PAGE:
PSC approves Mon Power proposal to terminate contract with Morgantown plant

MORGANTOWN, W.Va. — The state Public Service Commission has approved a plan that will allow Mon Power to pay a Morgantown power plant operator $60 million to terminate an agreement to purchase electricity from plant through 2027.

In a order signed Dec. 20, the PSC agreed to a proposed settlement reached in November by Mon Power and Morgantown Energy Associates.

MORE read full PSC order here

In the November hearing before the PSC, Mon Power said it no longer needs the power generated by the MEA plant located on Beechurst Avenue. The company said it can save ratepayers $17 million a year by terminating the contract.

MEA owners, Connecticut-based Starwood Enterprises, said it believed the buyout offer was “fair and equitable.” MEA Managing Director Jeffrey Delgado testified that if the PSC allowed the termination, the plant would stay open, with a reduction in staff, and continue to produce steam heat for the WVU campus. It would continue to use waste coal this winter and then switch to natural gas.

“We would meet WVU’s peak steam needs (this winter) and then transition to the existing gas boilers that are on site,” Delgado said.

He also testified MEA planned to install two more natural gas boilers next year to totally transition the plant away from waste coal.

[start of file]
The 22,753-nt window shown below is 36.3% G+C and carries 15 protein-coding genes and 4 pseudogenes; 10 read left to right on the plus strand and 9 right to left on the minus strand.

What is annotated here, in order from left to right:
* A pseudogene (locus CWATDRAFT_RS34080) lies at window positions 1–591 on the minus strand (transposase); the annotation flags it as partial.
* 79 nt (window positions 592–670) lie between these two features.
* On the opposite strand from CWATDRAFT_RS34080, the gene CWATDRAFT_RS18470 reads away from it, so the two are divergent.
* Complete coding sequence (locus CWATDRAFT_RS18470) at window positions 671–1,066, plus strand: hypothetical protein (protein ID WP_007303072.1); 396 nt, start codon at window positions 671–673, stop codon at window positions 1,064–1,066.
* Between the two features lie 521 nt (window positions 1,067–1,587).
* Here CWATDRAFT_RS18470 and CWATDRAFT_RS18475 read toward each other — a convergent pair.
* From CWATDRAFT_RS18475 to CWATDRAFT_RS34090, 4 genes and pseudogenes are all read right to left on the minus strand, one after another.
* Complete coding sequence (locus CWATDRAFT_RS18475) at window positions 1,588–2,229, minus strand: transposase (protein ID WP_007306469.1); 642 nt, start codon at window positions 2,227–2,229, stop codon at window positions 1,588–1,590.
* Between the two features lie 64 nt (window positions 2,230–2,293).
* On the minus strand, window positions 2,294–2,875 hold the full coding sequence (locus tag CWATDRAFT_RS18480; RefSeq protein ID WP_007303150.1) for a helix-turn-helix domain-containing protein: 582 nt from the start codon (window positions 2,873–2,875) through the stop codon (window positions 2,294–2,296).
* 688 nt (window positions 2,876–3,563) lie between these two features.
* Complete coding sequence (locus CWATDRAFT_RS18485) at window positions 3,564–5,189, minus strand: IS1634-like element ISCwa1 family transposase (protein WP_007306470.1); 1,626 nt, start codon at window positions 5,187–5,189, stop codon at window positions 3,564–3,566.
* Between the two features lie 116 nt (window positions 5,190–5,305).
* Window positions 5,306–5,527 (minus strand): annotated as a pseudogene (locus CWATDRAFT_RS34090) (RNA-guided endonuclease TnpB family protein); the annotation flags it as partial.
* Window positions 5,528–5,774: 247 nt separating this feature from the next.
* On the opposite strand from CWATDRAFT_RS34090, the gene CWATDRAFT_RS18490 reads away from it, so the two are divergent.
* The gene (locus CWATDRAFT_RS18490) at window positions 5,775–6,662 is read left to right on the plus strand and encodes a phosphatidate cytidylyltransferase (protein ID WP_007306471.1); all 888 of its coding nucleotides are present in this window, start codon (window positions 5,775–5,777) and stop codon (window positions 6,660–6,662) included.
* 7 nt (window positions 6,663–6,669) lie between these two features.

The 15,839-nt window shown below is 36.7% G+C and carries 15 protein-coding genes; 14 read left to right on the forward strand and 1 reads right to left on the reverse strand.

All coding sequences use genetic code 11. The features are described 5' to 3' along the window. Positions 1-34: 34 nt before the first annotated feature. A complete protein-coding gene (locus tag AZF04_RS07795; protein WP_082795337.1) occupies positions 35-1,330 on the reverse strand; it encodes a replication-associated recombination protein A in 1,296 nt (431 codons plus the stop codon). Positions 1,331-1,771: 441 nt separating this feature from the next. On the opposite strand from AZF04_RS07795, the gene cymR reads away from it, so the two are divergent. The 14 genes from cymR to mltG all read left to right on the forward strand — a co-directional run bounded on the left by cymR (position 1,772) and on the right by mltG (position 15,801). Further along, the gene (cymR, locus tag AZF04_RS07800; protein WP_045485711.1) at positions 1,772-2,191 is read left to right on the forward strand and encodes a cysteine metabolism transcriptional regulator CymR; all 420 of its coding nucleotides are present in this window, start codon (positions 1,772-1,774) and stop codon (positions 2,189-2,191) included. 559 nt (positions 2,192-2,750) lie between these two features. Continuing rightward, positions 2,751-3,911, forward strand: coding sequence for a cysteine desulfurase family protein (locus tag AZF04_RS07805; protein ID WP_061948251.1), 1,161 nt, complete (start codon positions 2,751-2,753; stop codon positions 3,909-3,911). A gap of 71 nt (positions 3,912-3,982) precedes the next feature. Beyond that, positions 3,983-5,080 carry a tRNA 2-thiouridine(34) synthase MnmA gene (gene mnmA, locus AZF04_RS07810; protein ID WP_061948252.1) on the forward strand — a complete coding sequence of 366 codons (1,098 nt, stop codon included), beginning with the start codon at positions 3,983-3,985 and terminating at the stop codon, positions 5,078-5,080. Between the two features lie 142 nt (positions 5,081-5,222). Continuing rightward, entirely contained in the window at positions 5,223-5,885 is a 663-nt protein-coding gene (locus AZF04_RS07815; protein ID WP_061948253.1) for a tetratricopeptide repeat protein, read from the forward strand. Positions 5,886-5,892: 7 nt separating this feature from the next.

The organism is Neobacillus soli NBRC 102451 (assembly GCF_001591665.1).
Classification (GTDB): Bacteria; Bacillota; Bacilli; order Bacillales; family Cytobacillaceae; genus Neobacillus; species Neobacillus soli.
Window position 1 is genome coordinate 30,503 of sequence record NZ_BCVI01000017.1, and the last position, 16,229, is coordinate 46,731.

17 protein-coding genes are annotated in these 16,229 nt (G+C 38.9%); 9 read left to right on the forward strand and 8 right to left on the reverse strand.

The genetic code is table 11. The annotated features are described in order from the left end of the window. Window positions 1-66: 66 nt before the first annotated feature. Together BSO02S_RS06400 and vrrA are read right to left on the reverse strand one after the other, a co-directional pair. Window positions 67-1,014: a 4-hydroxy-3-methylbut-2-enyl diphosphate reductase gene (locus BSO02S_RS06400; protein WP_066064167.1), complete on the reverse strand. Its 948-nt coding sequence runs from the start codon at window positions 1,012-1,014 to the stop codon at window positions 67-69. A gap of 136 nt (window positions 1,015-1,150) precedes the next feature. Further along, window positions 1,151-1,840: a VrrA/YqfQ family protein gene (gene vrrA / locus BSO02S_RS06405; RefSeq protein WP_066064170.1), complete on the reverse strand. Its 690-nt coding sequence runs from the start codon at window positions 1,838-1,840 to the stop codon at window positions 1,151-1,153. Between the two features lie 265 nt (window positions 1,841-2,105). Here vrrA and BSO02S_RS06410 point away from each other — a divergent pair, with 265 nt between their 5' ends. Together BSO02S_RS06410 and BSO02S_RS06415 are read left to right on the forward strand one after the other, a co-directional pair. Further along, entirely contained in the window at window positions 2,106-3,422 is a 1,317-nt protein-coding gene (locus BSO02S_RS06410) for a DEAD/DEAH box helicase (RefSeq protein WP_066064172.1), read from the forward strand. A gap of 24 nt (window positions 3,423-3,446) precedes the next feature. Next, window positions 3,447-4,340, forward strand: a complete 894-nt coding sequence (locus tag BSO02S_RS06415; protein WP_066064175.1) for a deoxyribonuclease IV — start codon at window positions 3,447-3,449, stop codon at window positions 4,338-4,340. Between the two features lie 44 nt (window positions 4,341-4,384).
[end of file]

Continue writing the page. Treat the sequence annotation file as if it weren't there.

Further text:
The PSC order requires MEA to provide LP Mineral, the company that supplies the waste coal to the plant, six months notice before the coal fired boilers are shutdown. The PSC has also ordered MEA to make “certain reporting requirements.”

LP Minerals President James Laurita testified in November the jobs lost through the contract termination would cost the economy $17 million a year, the same amount Mon Power says terminating the deal would save ratepayers. Laurita believes as many as 40 jobs could be cut at the plant.

“I’m saying $17 million, just those three vendors and the 40 employees, the value is $17 million a year that’s going to be lost just to the community of Morgantown,” Laurita said. “That’s $300 million over (the remainder of the contract). So there’s $300 million that’s lost to the community.”

Though asked several times during the November hearing, Delgado would not commit on how many jobs would be eliminated at the plant.

The MEA plant has been operating along the banks of the Monongahela River between WVU’s downtown and Evansdale campuses for 30 years. The plant was created under the Public Utility Regulatory Policies Act (PURPA). The 1978 act “was meant to promote energy conservation (reduce demand) and promote greater use of domestic energy and renewable energy (increase supply).”

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